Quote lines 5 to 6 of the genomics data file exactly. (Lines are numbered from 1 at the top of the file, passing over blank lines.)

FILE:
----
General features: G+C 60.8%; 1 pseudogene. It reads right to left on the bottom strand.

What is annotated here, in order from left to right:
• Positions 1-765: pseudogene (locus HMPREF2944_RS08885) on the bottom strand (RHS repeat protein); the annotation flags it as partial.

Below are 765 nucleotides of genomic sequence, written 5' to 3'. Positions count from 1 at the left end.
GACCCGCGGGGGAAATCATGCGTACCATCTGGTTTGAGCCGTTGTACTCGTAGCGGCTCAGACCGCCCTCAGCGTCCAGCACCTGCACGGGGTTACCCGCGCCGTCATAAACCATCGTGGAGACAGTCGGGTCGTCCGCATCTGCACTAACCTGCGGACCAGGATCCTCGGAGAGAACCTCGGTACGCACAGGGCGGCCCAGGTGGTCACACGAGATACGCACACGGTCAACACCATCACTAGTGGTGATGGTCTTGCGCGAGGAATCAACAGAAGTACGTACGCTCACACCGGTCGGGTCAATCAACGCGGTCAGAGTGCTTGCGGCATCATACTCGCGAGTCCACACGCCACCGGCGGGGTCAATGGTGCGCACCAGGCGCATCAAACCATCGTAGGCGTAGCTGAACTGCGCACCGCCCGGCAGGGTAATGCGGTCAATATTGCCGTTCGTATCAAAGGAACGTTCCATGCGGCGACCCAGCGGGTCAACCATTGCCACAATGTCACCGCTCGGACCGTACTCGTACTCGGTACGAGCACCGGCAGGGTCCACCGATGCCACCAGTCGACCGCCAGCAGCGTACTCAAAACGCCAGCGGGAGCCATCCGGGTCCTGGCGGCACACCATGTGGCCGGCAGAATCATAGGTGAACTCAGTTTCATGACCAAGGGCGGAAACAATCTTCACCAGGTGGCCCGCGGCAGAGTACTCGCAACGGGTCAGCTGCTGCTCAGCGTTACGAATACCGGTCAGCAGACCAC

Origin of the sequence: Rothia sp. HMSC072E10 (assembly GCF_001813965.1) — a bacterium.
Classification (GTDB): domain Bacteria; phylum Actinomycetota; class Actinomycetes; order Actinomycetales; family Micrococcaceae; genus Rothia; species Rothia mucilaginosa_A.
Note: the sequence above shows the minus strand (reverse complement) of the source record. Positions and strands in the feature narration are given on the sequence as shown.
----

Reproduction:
GACCCGCGGGGGAAATCATGCGTACCATCTGGTTTGAGCCGTTGTACTCGTAGCGGCTCAGACCGCCCTCAGCGTCCAGCACCTGCACGGGGTTACCCGCGCCGTCATAAACCATCGTGGAGACAGTCGGGTCGTCCGCATCTGCACTAACCTGCGGACCAGGATCCTCGGAGAGAACCTCGGTACGCACAGGGCGGCCCAGGTGGTCACACGAGATACGCACACGGTCAACACCATCACTAGTGGTGATGGTCTTGCGCGAGGAATCAACAGAAGTACGTACGCTCACACCGGTCGGGTCAATCAACGCGGTCAGAGTGCTTGCGGCATCATACTCGCGAGTCCACACGCCACCGGCGGGGTCAATGGTGCGCACCAGGCGCATCAAACCATCGTAGGCGTAGCTGAACTGCGCACCGCCCGGCAGGGTAATGCGGTCAATATTGCCGTTCGTATCAAAGGAACGTTCCATGCGGCGACCCAGCGGGTCAACCATTGCCACAATGTCACCGCTCGGACCGTACTCGTACTCGGTACGAGCACCGGCAGGGTCCACCGATGCCACCAGTCGACCGCCAGCAGCGTACTCAAAACGCCAGCGGGAGCCATCCGGGTCCTGGCGGCACACCATGTGGCCGGCAGAATCATAGGTGAACTCAGTTTCATGACCAAGGGCGGAAACAATCTTCACCAGGTGGCCCGCGGCAGAGTACTCGCAACGGGTCAGCTGCTGCTCAGCGTTACGAATACCGGTCAGCAGACCAC

Origin of the sequence: Rothia sp. HMSC072E10 (assembly GCF_001813965.1) — a bacterium.